ANZAC Commemorates 100 Years

FAIR DINKUM

by LOLITA FARMER,
OAM, Lawyer, NSW Migration Agent 9686553

 
ANZAC which stands for Australian and New Zealand Army Corps marks its 100 years on 25 April 2015. It also commemorates the Australian and New Zealand forces landing on Gallipoli peninsula Turkey.
 

The Gallipoli campaign failed in its military operation, ANZAC is remembered as a powerful legacy for both Australia and New Zealand. More than 8000 Australian soldiers died and this is remembered as the day of those who sacrificed their lives in this war.

 

ANZAC Day was first celebrated in 1916 and established as a national day of commemoration in 1920 for the 60,000 Australians who died in the war.

 

For those who died in the second war ANZAC Day also served to commemorate those who died and now broadened to cover in all military operations.

 

Today ANZAC is a reflection of the different meanings of war

 

It is interesting to note that the Australian Government had 1 Corp for Leyte and Luzon but these were not used to liberate the islands from the Japanese occupation.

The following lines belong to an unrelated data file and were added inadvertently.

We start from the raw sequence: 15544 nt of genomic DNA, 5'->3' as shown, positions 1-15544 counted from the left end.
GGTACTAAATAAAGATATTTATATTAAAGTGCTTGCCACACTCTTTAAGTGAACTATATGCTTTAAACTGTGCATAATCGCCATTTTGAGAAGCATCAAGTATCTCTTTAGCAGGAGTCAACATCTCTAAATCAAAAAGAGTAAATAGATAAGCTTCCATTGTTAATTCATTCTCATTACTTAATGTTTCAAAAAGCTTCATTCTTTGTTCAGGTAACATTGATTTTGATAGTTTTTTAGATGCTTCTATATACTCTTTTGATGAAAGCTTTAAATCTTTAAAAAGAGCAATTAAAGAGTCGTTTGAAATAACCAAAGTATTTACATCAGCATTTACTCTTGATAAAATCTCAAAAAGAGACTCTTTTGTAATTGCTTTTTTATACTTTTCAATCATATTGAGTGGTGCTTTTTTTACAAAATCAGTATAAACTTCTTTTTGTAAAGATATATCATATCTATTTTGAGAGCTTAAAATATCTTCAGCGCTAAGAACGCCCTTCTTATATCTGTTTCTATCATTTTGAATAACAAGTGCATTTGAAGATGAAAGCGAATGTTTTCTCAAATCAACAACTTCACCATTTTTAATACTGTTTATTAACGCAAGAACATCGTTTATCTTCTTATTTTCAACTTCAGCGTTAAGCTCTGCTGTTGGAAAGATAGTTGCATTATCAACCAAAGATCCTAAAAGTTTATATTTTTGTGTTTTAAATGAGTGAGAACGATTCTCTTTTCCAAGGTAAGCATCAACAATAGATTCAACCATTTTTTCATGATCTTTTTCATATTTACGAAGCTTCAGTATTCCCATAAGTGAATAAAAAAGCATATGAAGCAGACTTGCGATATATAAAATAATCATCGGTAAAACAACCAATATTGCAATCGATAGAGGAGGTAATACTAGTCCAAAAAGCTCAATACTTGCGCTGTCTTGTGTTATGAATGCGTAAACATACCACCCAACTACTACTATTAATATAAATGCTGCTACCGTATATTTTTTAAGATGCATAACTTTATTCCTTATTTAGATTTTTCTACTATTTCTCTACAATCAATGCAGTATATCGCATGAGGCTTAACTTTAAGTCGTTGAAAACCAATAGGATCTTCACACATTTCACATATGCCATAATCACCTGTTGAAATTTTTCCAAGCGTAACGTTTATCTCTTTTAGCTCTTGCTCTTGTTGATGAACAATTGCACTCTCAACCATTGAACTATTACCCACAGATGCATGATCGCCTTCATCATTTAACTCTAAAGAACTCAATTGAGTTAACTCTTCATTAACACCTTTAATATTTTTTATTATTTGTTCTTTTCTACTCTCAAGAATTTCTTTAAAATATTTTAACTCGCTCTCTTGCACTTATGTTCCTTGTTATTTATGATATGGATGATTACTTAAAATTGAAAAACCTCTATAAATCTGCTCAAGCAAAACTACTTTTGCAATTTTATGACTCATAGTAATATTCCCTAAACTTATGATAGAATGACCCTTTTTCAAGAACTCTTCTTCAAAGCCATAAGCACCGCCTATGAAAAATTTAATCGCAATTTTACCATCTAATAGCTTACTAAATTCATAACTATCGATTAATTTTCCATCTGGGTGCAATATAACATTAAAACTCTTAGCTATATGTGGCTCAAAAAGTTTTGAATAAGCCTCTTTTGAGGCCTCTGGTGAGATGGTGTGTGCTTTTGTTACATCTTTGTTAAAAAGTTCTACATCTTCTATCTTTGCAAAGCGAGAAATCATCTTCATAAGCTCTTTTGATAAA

The Dawn service observed on ANZAC Day has military routine origin .which is still followed .Today Dawn Service includes the presence of a chaplain.

 

The laying of a wreath at the Sydney cenotaph is said to have begun in 1927 when an elderly woman laid flowers at the unfinished cenotaph joined by a group of returned men. Then it was repeated in 1928 when 150 people gathered at the cenotaph wreath laying and two minutes of silence.

 

ANZAC parades are held today and participation are by accredited members of the Returned Service Leagues.

 

As we commemorate the 100 years of ANZAC let us reflect on those who sacrificed their lives in all wars for peace and freedom and salute the brave men and women.

 

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